The Chinese Ministry of Education launched a five-year university program for Artificial Intelligence (AI) talent training to meet the country's growing demand for AI experts. The ambitious program is set to train at least 500 teachers and 5,000 students.
The plan, entitled the International AI Training Program for Chinese Universities, is a collaboration between a variety of stakeholders such as government bodies, private companies, and universities including Sinovation Ventures, a Chinese technology investment firm, and Peking University. The program will see eminent AI experts invited to train at first 100 teachers and 300 students.
Among the experts to partake in the program are A.M. Turing-Award-winning computer scientist and IBM Professor of Engineering and Applied Mathematics at Cornell University John Edward Hopcroft and venture capitalist and head of the Innovation Works research unit Kai-Fu Lee.
China has an aggressive AI growth approach
This development comes as no surprise considering China's recent approach to AI. In December of 2017, OpenGov Asia published an announcement by the Chinese Government revealing an aggressive AI growth plan:
"The Ministry of Industry and Information Technology (MIIT) of China released a three-year action plan (2018 -2020) on December 14 to drive development and growth of artificial intelligence (AI) industry over the next three-years. (Content based on Google translation of Word document in Chinese; click here to download)."
AI talent expected to rise in demand and supply
Meanwhile, in July of 2017, LinkedIn reported that AI talent numbers were set to rise in China. The story quoted a LinkedIn report that stated that although China was ranked only seventh in number of technical talents in AI, experts expected the country to “rise in the rankings in the next decade.”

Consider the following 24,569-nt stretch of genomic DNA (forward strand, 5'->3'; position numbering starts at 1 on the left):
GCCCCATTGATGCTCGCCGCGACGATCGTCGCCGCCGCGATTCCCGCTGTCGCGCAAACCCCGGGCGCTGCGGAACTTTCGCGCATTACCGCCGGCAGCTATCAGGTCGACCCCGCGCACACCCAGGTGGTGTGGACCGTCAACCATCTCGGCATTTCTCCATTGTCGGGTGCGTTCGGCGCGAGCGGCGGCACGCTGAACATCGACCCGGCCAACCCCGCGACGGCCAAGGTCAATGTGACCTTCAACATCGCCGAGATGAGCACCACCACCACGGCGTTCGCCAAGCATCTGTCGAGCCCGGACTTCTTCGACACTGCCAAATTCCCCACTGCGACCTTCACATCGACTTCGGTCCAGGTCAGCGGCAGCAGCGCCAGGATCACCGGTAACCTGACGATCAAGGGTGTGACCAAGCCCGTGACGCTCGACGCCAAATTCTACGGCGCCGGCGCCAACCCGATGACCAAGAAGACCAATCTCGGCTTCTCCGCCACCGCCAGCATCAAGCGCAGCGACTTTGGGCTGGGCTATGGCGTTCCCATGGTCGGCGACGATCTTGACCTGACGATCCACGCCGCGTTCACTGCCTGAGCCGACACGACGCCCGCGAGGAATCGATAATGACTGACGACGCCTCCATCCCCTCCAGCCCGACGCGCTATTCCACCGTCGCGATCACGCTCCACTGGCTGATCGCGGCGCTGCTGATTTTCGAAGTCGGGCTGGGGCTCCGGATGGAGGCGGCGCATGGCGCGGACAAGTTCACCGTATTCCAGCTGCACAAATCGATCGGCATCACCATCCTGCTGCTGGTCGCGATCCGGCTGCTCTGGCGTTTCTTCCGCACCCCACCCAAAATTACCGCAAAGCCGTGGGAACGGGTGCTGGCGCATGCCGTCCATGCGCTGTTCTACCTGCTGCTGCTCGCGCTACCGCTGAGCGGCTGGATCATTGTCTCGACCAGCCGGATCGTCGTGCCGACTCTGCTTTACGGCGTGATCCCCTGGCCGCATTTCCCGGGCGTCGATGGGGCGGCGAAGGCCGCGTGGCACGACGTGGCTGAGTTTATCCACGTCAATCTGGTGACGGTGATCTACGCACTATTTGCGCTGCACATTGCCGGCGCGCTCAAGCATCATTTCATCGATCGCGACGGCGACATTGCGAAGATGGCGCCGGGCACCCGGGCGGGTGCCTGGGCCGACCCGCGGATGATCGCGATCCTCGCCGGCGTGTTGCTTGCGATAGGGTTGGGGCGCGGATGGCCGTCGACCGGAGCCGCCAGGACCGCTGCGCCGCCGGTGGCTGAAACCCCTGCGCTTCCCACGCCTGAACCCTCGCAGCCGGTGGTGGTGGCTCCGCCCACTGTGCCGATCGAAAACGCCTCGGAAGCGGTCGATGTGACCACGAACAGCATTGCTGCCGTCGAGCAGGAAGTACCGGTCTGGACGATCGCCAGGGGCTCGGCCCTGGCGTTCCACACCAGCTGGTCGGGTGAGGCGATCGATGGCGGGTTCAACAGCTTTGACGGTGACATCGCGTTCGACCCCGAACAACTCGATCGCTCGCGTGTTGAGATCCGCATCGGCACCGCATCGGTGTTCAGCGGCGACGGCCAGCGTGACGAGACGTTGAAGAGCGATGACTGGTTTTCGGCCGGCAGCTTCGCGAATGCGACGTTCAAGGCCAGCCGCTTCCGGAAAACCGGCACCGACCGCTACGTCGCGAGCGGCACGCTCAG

Vice-president of LinkedIn China Wang Di said: "Internet technology has in recent years transformed the daily lives of Chinese and the speed of the development of mobile payment and e-commerce in China has surpassed that in the US. This can also happen to AI development in the country."
"Furthermore, some traditional industries in China have shown a more urgent need in upgrading AI technology. In other words, they can resort to using AI directly, bypassing the stage of informatization," Wang Di added.
Overseas sourcing no longer needed
So far, China has been sourcing its AI talent from overseas. In July of 2017, People's Daily’s overseas edition reported that China faced an imbalance in AI talent with a supply-to-demand ratio as severe as 1:10 and those industry giants were willing to pay exorbitant salaries for AI talent.
The new program is set to resolve some of those issues with China Daily reporting “that the Ministry of Education will polish the AI discipline systems in universities by establishing AI majors and upgrading AI to a first-level subject” and collaborate with American universities to “form an alliance to boost China-US educational exchanges in artificial intelligence.”
Speaking on the new university program, Vice-principal of Peking University Tian Gang said: "This year, Peking University took the initiative by providing master's degrees in AI innovation in order to train a new generation of AI talents. The training program will hopefully integrate education and industry resources from home and abroad to develop a universally recognized education system with Chinese characteristics.”